When is a conspiracy not a conspiracy?

June 2, 2020

A discussion of R v Johnson (Ryan) [2020] EWCA Crim 482.

By Stella Hayden

The Court of Appeal considered the scope of criminal conspiracy in the recent case of R v Johnson (Ryan) & Others [2020] EWCA Crim 482.

The five Appellants arrested as part of an investigation into the supply of cocaine. Pre-trial the police were approached by the individual at the centre of the conspiracy, W. In the course of SOCPA interviews, W gave detailed information about those involved in his drug dealing network. At trial he gave evidence for the prosecution. All five Appellants were convicted.

The conspiracy concerned the wholesale supply of cocaine to downstream “customers” who, in turn, supplied end-users. The existence of a conspiracy was established by the guilty pleas of a number of the conspirators. The Appellants submitted that the Judge ought to have acceded to a submission of no case to answer at the conclusion of the Prosecution case.

The Law of Conspiracy

Before addressing the appeals in turn, the Court gave an overview of the applicable principles regarding charging conspiracies. The essence of a conspiracy is that there must be an agreement to which the Defendant was a party and that each Defendant charged with the offence must be proved to have shared a common purpose and design. Similar or parallel purposes and designs, such as a general intention to supply cocaine would not be sufficient (see Shillam [2013] EWCA Crim 160). That said, it would be possible for the evidence to show the existence of a conspiracy narrower in scope and involving fewer people than the prosecution originally alleged. The Court affirmed the principle first established in Shillam, that it was not intrinsically wrong for the jury to return guilty verdicts in such circumstances.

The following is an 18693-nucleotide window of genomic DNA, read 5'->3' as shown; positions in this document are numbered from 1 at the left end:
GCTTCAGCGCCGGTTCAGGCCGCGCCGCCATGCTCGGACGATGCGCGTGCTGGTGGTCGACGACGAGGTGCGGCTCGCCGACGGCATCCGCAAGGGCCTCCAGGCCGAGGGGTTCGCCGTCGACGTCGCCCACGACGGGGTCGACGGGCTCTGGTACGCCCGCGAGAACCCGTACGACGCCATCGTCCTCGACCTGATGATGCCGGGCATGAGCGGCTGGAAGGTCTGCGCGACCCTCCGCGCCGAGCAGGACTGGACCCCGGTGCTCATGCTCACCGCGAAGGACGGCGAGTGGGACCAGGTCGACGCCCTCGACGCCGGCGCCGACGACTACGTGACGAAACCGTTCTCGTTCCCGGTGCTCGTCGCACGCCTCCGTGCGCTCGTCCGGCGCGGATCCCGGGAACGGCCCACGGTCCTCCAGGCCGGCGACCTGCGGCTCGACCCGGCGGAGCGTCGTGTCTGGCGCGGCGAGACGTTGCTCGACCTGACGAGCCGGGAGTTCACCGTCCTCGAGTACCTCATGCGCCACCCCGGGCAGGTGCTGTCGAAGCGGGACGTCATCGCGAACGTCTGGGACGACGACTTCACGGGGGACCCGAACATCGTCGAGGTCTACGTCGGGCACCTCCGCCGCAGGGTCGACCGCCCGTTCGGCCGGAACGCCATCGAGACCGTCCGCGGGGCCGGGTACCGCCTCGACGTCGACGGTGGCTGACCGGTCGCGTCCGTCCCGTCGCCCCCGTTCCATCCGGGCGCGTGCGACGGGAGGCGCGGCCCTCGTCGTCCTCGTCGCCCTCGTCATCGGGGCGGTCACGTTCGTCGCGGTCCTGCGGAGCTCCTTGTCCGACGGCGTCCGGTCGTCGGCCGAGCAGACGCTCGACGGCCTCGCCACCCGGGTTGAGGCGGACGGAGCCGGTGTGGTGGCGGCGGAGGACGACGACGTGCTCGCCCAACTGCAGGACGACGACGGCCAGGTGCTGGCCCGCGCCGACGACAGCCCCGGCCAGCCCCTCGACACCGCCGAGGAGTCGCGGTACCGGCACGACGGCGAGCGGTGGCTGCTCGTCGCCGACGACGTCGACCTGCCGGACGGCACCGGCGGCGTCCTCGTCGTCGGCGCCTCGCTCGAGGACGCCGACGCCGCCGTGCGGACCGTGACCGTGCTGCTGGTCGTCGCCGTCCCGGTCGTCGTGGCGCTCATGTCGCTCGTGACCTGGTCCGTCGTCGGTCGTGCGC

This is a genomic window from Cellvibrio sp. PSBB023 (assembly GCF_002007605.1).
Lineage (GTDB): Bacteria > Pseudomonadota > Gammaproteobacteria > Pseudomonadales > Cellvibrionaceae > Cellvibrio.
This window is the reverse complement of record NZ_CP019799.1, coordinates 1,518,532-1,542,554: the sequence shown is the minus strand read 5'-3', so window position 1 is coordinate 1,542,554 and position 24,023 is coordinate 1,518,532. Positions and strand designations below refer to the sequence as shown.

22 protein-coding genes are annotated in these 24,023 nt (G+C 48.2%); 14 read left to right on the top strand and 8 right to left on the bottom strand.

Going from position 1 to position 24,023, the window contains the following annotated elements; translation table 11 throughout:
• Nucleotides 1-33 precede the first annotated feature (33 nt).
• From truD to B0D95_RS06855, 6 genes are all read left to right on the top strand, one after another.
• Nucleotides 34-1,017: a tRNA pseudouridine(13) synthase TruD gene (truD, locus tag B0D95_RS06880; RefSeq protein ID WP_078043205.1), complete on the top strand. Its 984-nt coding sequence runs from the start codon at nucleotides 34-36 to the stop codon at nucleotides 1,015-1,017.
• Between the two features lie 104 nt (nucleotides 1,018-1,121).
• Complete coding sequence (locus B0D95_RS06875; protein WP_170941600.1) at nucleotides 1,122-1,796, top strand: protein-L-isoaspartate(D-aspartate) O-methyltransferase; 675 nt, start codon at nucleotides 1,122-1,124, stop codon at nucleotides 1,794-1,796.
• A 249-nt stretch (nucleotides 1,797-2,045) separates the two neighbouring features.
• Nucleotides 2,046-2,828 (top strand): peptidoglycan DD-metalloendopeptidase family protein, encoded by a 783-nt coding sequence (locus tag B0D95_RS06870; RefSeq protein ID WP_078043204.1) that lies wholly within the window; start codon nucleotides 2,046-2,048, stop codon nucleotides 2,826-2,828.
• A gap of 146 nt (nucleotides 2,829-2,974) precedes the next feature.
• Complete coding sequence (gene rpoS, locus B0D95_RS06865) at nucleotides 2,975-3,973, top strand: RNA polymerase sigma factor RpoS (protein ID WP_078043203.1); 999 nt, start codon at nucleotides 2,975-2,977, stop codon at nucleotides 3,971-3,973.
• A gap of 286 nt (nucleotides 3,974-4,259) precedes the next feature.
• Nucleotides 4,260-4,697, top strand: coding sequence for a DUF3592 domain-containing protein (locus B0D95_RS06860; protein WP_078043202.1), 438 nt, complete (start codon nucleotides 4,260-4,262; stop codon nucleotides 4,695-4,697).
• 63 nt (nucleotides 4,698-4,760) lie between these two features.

Central to both “chain” and “wheel” conspiracies is the requirement that there be a common design and the Defendant be aware of that design.  There may be an umbrella conspiracy within which the parties enter into further agreements. These further agreements may even be with individuals who are not themselves party to the umbrella agreement. For example, A and B might enter into an umbrella agreement pursuant to which they enter into a further agreement between A, B and C, and a further agreement between A, B and D and so on. In such circumstances C and D would not be conspiring together (Shillam).

The Court approved the Trial Judge’s reference to Griffiths [1965] 3 W.L.R. 405 the case which established the well-known principle that all parties to a conspiracy must join in the same agreement, though conspirators may join and leave said conspiracy at different times. It is possible for a person to be guilty of conspiracy even where he did not know the full extent of the scheme, but he must be cognisant that there was a scheme which went beyond the illegal act to which he had agreed. Conversely, where the facts established that there was one or more persons at the centre of the unlawful activity and such persons dealt with other individuals who did not know each other, and each was ignorant of the fact that the activities went beyond his own dealings, it would not amount to a single conspiracy.